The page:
Creative Commons Licenses for software – just say "NO"

Two points before I start:

  1. I’m not a lawyer, so this blog post does not constitute legal advice. If you need help, contact a lawyer who specializes in software and content licensing. I accept no liability…

  2. I’m absolutely not against Creative Commons Licenses, for content. Indeed on recent projects I’ve made extensive use of CC licensed text, images and so on, and this blog is CC licensed. Just not for software…

So, you’ve written some software and decided to share it with others - congratulations! You may be contemplating licensing it with one of the range of Creative Commons Licenses… Hold on! In this blog post, I’ll explain why this is a really bad idea, both for you and the community. And I’ll hopefully dispel some myths and point you to other sources of information.

The short answer is, if you use a Creative Commons License your software probably won’t be free software/ open source software, and therefore won’t be re-usable by others including developers (which is what you want right?) The Creative Commons foundation themselves say say you shouldn’t use CC for software. Why?

Creative Commons ??-NonCommercial-?? – probably not what you meant

I’m going to take as my example the Creative Commons Attribution-NonCommercial-ShareAlike License, which is a common combination, and one that I’ve seen used for software. You may be considering a “NonCommercial” license, because you don’t want others to make a fortune by exploiting your software. Fair enough.

However, there are two problems with this premise. Firstly, what do you and I mean by commercial exactly? For instance, I work in a university in the United Kingdom, which has been mostly publicly funded (for example by government funding of student places, and research funding). But we like all other universities receive other funding from not-for profit foundations, private companies, and so on. Increasingly, we are funded by student fees… Then there are private schools and other examples. Working out whether certain organizations and contexts are absolutely non-commercial is a mine-field. And I assume you wouldn’t mind bodies like universities using your software…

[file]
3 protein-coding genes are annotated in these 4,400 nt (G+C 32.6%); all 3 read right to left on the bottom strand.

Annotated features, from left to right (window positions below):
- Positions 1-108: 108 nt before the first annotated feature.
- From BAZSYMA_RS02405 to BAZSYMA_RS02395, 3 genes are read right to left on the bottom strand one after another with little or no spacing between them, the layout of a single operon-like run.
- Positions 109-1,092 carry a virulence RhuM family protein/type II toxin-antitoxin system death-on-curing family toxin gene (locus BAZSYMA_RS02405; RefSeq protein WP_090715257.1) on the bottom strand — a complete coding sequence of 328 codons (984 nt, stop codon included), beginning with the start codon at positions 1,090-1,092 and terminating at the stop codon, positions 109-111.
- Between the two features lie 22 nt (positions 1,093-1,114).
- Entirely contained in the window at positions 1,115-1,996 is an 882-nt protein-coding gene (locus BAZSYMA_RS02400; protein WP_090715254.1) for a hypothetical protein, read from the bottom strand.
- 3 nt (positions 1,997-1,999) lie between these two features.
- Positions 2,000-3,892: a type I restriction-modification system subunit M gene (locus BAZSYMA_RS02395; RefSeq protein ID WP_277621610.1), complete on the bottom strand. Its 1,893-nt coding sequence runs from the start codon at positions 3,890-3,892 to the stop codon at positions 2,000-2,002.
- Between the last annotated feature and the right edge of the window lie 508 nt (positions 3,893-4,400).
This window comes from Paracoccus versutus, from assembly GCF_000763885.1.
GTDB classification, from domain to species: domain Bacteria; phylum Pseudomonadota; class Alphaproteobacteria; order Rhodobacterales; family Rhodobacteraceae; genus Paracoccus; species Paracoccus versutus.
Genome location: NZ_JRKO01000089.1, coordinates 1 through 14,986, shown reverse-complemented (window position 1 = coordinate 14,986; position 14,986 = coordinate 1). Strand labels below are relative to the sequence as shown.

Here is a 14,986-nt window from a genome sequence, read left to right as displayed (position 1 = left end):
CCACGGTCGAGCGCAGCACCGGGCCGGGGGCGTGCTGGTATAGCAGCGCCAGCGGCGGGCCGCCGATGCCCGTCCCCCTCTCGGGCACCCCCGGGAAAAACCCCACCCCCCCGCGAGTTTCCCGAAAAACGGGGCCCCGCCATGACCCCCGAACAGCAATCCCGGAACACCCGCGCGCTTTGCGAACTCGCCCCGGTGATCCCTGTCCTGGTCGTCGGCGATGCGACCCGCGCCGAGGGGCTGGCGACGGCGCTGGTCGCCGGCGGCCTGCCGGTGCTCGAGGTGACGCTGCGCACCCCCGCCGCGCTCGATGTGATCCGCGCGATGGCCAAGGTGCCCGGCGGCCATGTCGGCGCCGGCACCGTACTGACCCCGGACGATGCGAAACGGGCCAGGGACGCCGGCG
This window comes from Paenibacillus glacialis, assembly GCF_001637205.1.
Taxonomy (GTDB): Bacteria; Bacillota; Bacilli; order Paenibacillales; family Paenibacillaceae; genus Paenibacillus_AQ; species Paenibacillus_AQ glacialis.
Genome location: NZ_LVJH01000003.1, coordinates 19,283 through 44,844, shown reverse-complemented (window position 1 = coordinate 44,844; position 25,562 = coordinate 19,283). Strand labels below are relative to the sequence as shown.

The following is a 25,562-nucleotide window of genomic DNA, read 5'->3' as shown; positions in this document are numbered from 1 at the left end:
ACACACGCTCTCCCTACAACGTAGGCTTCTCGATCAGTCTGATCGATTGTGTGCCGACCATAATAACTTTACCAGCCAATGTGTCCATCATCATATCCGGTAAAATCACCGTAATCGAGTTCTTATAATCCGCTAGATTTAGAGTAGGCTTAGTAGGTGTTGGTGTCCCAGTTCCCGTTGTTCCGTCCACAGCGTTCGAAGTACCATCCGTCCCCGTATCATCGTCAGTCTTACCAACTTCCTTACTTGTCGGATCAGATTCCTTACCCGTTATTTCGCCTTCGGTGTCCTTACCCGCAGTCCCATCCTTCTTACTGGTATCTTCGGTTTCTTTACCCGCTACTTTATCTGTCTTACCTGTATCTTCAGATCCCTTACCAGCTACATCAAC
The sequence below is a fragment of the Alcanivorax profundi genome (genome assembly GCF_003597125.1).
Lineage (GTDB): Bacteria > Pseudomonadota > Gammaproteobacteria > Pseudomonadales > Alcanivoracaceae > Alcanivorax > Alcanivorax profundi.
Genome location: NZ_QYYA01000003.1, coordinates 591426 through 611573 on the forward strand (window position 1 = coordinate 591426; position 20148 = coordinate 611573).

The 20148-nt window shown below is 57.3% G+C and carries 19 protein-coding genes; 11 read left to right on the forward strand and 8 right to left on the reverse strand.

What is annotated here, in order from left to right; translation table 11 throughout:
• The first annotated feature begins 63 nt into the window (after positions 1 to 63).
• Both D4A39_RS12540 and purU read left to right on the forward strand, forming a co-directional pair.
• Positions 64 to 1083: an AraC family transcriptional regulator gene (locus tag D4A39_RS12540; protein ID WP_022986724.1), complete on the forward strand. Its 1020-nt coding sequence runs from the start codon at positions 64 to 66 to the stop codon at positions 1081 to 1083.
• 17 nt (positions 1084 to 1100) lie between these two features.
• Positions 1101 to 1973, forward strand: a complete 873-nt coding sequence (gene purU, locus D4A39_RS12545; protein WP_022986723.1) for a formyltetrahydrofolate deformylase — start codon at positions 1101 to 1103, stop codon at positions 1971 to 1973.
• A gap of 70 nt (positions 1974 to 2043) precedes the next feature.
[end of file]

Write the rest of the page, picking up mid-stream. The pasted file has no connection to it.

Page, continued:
The other issue is compatibility with other free/open source software licenses. Commonly used licenses like the GNU General Public License (GPL) (the most common, used for about 60% of free software, including the GNU/Linux operating system, etc.), 2-clause BSD, Apache and MIT/XFree are not anti-commercial. Indeed, they expressly allow you to use and modify the software in any context. So, a license which includes a non-commercial clause is not compatible…

A digression – free software/ open source business models

You may be surprised that the GPL is not anti-commercial. How can you make money if you can’t charge for software? The GPL actually allows you to charge for distribution of the software, but not for the software itself. So in principle, you can bundle some software like Linux on a CD or DVD and sell it - and people do. Obviously with a free market, and the ubiquity of the Internet, the cost of free software distributions is driven down…

More intriguing is the business model of software communities like Moodle (one that I know quite well). Moodle is a virtual learning environment, or e-learning software that is used by schools, colleges and universities around the world. It is free/open source and distributed under the GPL. However, the name Moodle is trademarked, and while Moodle’s trademark license allows us to use the name Moodle in non-commercial contexts (including to provide courses and write blogs!), you must seek permission if you wish to use the name for commercial purpose, such as providing Moodle hosting, support or development services.

And many businesses who provide these services pay the Moodle Trust for the privilege. This helps keep servers running, supports other running costs and helps pay for a small subset of the core developers. Also, large organizations, like Microsoft and The Open University, fund the development of new features in core Moodle. This and similar models for a lot of software including Drupal, Linux (eg. Redhat) and Firefox makes these software developments and communities sustainable.

I’ve digressed enough…

Access to source code is paramount

Free software definition: “The freedom to study how the program works, and change it to make it do what you wish (freedom 1). Access to the source code is a precondition for this.”

The rationale from Open source definition, point 2 of 10 says “Rationale: We require access to un-obfuscated source code because you can’t evolve programs without modifying them. Since our purpose is to make evolution easy, we require that modification be made easy.”

Also, there are the Debian Free Software Guidelines (DFSG) – point 2 of 10.

So for example, Flash should be distributed in source and compiled form, as Duncan Keith does through Subtangent – dual licensed under the GPL (great!), and the Creative Commons Attribution - NonCommercial - ShareAlike 1.0 licence (not so good).

Creative Commons ??-ShareAlike, creates more incompatibilities

Another common clause in Creative Commons Licenses is the ShareAlike one. This says, that you can re-distribute, but only under precisely the same terms/ license. This makes for example the CC-BY-NC-SA a so-called “viral” license.


GPL-compatibility, license proliferation

To come…

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